A zero-click exploit in iOS.
During its investigation of a Pegasus spyware infection of a Saudi activist’s iPhone, the University of Toronto’s Citizen Lab has found a “zero-day zero-click exploit against iMessage.” They call the exploit “FORCEDENTRY,” say it targets Apple’s image rendering library, and claim that it’s effective against Apple iOS, MacOS and WatchOS devices.
FORCEDENTRY is a zero-click attack requiring no obvious user interaction; victims may be unaware that their devices have been affected. Malicious files masquerading as GIFs were the infection mechanism, and they arrived courtesy of an unremarked bug in Apple’s image rendering. As Apple put in their description of the vulnerability, “processing a maliciously crafted PDF may lead to arbitrary code execution.” In this case the arbitrary code would be the Pegasus intercept product.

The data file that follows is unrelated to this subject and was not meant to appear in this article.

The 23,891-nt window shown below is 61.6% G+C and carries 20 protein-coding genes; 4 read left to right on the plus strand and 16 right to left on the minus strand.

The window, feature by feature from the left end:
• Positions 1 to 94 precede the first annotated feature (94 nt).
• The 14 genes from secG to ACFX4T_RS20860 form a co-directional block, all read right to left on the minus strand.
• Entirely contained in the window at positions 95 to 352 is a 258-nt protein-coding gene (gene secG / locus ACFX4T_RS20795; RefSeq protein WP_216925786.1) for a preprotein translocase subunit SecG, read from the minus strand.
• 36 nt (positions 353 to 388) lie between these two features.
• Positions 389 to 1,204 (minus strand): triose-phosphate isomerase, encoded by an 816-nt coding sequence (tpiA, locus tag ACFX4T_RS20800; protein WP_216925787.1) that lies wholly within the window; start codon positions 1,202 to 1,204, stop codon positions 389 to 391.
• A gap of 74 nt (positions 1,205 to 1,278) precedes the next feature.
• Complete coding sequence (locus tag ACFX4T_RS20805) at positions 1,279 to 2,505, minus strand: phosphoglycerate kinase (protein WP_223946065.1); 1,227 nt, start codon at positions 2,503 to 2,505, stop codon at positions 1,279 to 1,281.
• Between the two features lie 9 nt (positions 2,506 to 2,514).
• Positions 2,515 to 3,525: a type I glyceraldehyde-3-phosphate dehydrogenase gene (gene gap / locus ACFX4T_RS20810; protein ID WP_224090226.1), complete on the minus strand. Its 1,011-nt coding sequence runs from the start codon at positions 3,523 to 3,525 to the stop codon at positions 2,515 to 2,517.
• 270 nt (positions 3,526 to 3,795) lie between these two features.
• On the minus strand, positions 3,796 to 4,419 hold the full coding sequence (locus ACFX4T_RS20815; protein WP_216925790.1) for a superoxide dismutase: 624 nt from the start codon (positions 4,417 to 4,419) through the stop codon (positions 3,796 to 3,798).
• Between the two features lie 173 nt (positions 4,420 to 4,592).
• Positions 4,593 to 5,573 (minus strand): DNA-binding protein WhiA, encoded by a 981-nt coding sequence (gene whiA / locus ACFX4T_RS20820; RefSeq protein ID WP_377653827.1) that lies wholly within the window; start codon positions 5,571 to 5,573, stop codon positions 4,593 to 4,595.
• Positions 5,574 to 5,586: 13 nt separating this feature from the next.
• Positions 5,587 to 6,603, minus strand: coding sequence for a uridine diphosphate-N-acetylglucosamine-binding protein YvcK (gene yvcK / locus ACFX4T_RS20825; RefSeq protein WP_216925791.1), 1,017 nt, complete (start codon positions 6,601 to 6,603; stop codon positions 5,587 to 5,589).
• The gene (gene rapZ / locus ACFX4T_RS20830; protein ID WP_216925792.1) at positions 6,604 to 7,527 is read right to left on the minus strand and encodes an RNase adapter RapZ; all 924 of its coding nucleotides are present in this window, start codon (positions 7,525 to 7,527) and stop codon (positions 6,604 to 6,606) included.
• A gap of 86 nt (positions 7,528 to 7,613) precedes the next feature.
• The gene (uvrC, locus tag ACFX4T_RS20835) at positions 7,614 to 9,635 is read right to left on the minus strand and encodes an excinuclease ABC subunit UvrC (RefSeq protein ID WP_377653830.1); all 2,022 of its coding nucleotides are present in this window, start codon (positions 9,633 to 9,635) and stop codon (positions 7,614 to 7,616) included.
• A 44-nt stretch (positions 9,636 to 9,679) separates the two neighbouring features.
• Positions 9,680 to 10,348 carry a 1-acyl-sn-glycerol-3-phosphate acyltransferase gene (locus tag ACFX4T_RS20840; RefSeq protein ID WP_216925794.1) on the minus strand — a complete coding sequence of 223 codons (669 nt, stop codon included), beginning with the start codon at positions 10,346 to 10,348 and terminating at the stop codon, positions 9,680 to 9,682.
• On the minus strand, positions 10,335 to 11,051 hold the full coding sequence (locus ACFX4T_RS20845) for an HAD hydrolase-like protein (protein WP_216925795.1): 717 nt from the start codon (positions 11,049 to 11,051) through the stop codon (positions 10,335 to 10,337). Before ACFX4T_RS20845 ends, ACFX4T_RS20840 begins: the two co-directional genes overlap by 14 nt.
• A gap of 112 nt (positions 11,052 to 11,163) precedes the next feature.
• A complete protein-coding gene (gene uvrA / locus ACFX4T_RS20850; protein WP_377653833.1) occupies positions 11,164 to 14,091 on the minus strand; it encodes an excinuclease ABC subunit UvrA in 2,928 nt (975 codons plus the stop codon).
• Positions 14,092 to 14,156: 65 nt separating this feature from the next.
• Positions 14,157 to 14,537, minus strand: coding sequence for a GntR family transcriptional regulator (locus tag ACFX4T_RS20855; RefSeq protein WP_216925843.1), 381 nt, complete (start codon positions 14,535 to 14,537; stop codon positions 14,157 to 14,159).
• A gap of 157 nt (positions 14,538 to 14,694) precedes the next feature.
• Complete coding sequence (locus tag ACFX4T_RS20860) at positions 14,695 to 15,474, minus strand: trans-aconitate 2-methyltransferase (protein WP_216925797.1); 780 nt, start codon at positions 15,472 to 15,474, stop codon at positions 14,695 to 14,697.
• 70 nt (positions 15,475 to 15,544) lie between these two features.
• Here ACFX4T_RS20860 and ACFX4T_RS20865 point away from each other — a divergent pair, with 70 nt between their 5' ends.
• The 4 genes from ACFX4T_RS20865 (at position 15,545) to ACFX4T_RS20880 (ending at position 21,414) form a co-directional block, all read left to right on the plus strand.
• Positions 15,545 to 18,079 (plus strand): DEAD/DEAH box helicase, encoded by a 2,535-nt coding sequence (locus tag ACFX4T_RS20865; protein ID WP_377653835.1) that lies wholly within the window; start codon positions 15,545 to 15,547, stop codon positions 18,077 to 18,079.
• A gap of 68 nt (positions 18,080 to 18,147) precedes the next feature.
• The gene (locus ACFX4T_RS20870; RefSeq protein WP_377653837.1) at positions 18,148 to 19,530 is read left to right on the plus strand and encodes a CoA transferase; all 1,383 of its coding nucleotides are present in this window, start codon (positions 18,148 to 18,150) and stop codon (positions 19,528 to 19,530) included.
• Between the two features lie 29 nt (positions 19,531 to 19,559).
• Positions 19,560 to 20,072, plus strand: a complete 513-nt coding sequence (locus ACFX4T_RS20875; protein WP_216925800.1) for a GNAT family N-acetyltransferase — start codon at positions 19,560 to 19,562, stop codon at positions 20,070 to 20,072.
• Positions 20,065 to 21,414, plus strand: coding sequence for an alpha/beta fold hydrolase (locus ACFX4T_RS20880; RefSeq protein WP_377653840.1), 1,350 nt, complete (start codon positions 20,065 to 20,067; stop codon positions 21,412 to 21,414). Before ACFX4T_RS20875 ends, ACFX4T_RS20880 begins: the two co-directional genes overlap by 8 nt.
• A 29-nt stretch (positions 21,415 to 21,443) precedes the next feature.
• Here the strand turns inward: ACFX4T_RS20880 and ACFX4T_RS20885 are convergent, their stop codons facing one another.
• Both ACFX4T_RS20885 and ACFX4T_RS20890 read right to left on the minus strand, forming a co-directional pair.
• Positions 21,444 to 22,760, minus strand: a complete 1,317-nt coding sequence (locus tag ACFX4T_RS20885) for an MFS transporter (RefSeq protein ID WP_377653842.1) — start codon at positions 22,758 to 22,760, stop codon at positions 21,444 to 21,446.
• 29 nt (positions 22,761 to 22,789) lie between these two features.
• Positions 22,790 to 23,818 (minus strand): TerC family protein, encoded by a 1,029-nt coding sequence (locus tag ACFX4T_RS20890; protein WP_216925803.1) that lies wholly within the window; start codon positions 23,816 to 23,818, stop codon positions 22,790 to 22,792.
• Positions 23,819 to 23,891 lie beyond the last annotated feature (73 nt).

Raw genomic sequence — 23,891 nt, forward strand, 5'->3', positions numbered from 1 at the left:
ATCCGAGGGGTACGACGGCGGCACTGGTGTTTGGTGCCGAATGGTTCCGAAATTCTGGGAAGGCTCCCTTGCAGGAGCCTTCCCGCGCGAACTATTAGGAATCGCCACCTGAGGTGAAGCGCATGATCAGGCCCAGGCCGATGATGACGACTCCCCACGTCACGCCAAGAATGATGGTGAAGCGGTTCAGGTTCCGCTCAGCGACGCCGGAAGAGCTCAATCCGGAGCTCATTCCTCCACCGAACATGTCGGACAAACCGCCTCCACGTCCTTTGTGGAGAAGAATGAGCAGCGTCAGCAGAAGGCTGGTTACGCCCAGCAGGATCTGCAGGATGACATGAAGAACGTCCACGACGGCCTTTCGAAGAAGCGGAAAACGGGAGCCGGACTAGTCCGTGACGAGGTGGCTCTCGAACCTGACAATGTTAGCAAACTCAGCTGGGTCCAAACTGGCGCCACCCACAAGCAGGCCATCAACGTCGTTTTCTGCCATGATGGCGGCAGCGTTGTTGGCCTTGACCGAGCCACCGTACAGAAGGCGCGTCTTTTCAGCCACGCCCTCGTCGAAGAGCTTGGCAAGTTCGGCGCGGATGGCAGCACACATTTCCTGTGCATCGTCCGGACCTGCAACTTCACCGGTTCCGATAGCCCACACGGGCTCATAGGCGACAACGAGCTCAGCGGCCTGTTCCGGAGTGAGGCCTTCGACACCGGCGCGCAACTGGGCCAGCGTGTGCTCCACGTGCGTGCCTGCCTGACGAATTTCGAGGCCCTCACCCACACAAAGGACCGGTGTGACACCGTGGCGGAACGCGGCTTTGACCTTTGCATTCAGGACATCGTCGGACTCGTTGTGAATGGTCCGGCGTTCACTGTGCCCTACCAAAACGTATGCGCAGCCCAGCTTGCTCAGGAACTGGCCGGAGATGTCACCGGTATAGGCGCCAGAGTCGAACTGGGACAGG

The Wall Street Journal reports that NSO Group, maker of Pegasus, has apparently been exploiting the vulnerability since February. The company, asked for comment, simply told the Journal, “NSO Group will continue to provide intelligence and law enforcement agencies around the world with lifesaving technologies to fight terror and crime,” which is one way of looking at it.
Citizen Lab and Apple made fairly short work of patching. Citizen Lab forwarded Apple suspicious artifacts on September 7th, Apple confirmed that they included a zero-day exploit on the 13th, and late yesterday also addressed the vulnerability with an update to iOS 14.8. Users are advised to upgrade their devices as soon as practicable. Subsequent releases of iOS will also be designed, Cupertino says, to keep this particular backdoor firmly shut.